Tuesday, February 19, 2019
Linda Reeves - The Florida Catholic Palm Beach
FORT LAUDERDALE | A small group of women here have begun sending up prayers for a special group of children, children who are preparing for one, if not the most, important day of their lives.
“I pray for my child at Mass during the week and Sundays,” said Dolores McDiarmid of St. Anthony Parish’s Women’s Guild about her new prayer routine that also includes daily prayer at home before a small shrine of the Good Shepherd that she organized.
“I have overheard a few women talking about how they are praying for their child. It’s interesting because we have all been inspired to pray for our child in a unique way,” she said.
The children at the heart of all the prayers are the 26 boys and girls of various ages participating in formation as part of St. Anthony’s religious education program. The youngsters, who attend public school, are preparing to receive the sacrament of reconciliation and then their first holy Communion, March 2 during noon Mass.
Pat Solenski, director of the parish’s religious education program, came up with the idea. She presented it to St. Anthony’s Women’s Guild, a group of as many as 40 or more women during winter months, when seasonal residents come to South Florida and are active in guild activities.
“It is all about connecting the parish at large with the children,” said Solenski, who has worked in religious education at the parish for nearly 40 years. She firmly believes that the power of prayer will help with the children’s divine well-being as they get ready to grow closer to the Lord through the Eucharist and then continue their faith journeys.
According to McDiarmid, the women welcomed Solenski’s project, calling it a “beautiful” idea. McDiarmid explained that guild members drew from a stack of index cards prepared by Solenski, each with a child’s name and age.
“We promised to pray for them as they prepare for their special day,” said McDiarmid. “Each of the women are invited to attend the first holy Communion and personally meet the child they have been praying for.”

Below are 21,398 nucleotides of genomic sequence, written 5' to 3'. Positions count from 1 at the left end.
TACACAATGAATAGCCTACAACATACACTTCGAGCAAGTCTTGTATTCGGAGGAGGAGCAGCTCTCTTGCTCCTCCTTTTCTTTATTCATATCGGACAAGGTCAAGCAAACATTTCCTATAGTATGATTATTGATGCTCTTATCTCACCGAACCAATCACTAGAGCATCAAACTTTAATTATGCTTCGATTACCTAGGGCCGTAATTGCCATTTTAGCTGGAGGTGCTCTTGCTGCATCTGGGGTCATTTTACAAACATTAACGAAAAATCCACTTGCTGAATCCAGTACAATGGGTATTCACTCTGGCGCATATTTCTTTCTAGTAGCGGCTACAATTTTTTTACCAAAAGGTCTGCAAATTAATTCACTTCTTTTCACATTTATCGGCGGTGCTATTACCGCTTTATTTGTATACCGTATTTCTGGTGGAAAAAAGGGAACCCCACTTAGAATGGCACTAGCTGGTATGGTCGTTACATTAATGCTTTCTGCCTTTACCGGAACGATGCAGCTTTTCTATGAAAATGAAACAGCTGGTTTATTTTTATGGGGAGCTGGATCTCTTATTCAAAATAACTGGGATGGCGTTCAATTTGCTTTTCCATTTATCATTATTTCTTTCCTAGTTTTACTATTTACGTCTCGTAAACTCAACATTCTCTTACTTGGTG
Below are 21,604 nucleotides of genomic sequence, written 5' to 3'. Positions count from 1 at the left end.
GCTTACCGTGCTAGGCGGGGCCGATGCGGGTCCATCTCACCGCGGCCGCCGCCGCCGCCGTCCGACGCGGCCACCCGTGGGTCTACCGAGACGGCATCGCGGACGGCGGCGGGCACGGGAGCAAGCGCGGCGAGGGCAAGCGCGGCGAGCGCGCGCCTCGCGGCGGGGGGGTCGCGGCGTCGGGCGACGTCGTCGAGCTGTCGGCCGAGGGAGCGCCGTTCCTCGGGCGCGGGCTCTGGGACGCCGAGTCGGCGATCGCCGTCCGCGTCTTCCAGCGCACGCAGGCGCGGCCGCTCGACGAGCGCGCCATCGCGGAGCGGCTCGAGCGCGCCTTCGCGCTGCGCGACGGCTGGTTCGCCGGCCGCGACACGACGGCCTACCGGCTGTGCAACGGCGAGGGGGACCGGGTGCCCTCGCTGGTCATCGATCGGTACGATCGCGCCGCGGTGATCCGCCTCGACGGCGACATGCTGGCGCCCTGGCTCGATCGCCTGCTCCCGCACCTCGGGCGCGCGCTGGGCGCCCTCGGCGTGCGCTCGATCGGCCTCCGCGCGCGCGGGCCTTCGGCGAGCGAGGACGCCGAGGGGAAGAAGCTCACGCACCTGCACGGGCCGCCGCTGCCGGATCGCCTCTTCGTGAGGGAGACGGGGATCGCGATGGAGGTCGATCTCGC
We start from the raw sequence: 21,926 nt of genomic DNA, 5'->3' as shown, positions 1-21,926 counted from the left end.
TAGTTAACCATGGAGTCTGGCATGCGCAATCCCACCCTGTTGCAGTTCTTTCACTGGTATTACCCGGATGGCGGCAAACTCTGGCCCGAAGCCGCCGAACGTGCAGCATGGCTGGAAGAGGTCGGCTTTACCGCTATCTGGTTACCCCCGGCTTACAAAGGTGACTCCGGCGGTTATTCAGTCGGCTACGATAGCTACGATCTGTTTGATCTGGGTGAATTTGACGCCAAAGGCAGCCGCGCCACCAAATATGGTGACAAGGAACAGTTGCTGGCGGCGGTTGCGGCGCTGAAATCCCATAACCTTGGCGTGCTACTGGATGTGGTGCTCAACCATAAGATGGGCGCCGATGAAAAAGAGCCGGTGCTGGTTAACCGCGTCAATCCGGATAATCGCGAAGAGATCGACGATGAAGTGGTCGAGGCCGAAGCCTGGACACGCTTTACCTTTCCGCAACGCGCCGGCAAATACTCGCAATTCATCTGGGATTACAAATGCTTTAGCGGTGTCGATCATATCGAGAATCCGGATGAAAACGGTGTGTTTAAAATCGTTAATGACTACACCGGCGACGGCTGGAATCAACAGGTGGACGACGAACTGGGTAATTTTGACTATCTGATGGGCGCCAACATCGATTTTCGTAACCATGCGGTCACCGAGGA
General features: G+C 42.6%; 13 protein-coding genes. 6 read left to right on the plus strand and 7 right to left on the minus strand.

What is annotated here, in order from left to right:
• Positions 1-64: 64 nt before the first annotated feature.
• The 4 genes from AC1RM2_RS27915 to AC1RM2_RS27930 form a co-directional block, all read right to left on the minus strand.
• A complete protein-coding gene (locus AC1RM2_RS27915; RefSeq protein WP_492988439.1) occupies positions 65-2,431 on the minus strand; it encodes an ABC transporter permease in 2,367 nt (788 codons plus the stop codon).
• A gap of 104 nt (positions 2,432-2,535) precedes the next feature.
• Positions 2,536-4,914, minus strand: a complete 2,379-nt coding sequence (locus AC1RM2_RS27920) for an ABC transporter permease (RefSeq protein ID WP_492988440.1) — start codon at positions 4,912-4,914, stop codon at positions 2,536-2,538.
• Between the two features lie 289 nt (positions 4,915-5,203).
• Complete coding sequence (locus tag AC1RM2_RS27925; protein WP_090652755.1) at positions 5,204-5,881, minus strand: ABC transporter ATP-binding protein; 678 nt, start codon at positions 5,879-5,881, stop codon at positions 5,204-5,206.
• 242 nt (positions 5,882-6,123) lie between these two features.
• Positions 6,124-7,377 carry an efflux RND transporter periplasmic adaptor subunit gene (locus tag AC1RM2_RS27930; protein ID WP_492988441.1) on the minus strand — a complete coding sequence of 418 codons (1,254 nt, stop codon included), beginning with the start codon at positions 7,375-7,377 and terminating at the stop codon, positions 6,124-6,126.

Cheryl Bartanowitz includes her parish child in prayers every day. “They are the future of the Church, leaders of our country and world,” she said. “You don’t know what they will go on to do. Prayer is so important for these children. We don’t know how many other people are praying for them.”
McDiarmid actually wrote a prayer for her child, Delaney. “I pray that after Delaney receives you in holy Communion for the first time, she will continue to attend Mass every weekend and continue to invite you into her heart,” she prays. “As Delaney grows in adulthood, I pray that her love for you will grow deeper and she becomes more aware of how much you love her and want to be part of her daily life.”
Apparently, the ladies are excited about taking part in the children’s big day, when they will process down the aisle and meet Jesus at the altar in the Eucharist.
“The guild members will have a pew in the front of the church,” said Solenski, also looking forward to the celebration. She hopes that parishioners and family members will attend to show prayerful support and make it a grand celebration of faith.
At the end of the Mass, she plans to have the women meet their special angel face to face. Some of the ladies are planning to give their child a little gift to help them remember the special day, and the women will continue to remember the children in prayers for years to come.
“It takes a village to raise children,” said McDiarmid, speaking about the parish community being called to help raise the children in faith.
It’s a good reminder for all archdiocesan parishes: The result of praying for a child is certain to bless both the youngster and the whole Church.
Correction: The date of the first Communion Mass is March 2 at noon, not March 3 as originally stated in the story.